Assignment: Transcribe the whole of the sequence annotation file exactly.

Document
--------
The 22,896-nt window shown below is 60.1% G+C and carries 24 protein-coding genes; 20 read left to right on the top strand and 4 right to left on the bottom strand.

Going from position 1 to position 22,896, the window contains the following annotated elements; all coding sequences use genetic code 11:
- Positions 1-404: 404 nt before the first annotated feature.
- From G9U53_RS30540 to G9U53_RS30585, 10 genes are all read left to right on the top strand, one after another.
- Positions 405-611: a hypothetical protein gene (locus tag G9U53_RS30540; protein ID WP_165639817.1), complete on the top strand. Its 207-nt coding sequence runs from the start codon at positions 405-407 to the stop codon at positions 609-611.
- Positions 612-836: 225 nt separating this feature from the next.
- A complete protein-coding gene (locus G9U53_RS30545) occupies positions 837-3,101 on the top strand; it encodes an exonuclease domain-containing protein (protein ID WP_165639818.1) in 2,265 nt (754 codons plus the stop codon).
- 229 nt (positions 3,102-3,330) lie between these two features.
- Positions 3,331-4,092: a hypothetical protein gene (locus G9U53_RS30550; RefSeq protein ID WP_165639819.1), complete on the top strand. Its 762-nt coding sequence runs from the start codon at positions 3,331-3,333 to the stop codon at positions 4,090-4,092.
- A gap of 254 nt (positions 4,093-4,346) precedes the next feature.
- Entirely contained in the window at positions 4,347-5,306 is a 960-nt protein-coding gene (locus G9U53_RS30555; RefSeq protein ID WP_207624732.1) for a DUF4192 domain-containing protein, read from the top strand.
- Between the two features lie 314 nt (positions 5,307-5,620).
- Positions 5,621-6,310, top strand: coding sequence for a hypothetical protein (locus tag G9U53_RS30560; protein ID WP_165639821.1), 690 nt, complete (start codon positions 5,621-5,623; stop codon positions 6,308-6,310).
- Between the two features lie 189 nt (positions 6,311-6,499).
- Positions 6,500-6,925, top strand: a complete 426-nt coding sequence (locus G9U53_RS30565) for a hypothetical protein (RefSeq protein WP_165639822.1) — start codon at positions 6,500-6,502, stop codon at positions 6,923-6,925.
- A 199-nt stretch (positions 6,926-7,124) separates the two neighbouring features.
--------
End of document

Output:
The 22,896-nt window shown below is 60.1% G+C and carries 24 protein-coding genes; 20 read left to right on the top strand and 4 right to left on the bottom strand.

Going from position 1 to position 22,896, the window contains the following annotated elements; all coding sequences use genetic code 11:
- Positions 1-404: 404 nt before the first annotated feature.
- From G9U53_RS30540 to G9U53_RS30585, 10 genes are all read left to right on the top strand, one after another.
- Positions 405-611: a hypothetical protein gene (locus tag G9U53_RS30540; protein ID WP_165639817.1), complete on the top strand. Its 207-nt coding sequence runs from the start codon at positions 405-407 to the stop codon at positions 609-611.
- Positions 612-836: 225 nt separating this feature from the next.
- A complete protein-coding gene (locus G9U53_RS30545) occupies positions 837-3,101 on the top strand; it encodes an exonuclease domain-containing protein (protein ID WP_165639818.1) in 2,265 nt (754 codons plus the stop codon).
- 229 nt (positions 3,102-3,330) lie between these two features.
- Positions 3,331-4,092: a hypothetical protein gene (locus G9U53_RS30550; RefSeq protein ID WP_165639819.1), complete on the top strand. Its 762-nt coding sequence runs from the start codon at positions 3,331-3,333 to the stop codon at positions 4,090-4,092.
- A gap of 254 nt (positions 4,093-4,346) precedes the next feature.
- Entirely contained in the window at positions 4,347-5,306 is a 960-nt protein-coding gene (locus G9U53_RS30555; RefSeq protein ID WP_207624732.1) for a DUF4192 domain-containing protein, read from the top strand.
- Between the two features lie 314 nt (positions 5,307-5,620).
- Positions 5,621-6,310, top strand: coding sequence for a hypothetical protein (locus tag G9U53_RS30560; protein ID WP_165639821.1), 690 nt, complete (start codon positions 5,621-5,623; stop codon positions 6,308-6,310).
- Between the two features lie 189 nt (positions 6,311-6,499).
- Positions 6,500-6,925, top strand: a complete 426-nt coding sequence (locus G9U53_RS30565) for a hypothetical protein (RefSeq protein WP_165639822.1) — start codon at positions 6,500-6,502, stop codon at positions 6,923-6,925.
- A 199-nt stretch (positions 6,926-7,124) separates the two neighbouring features.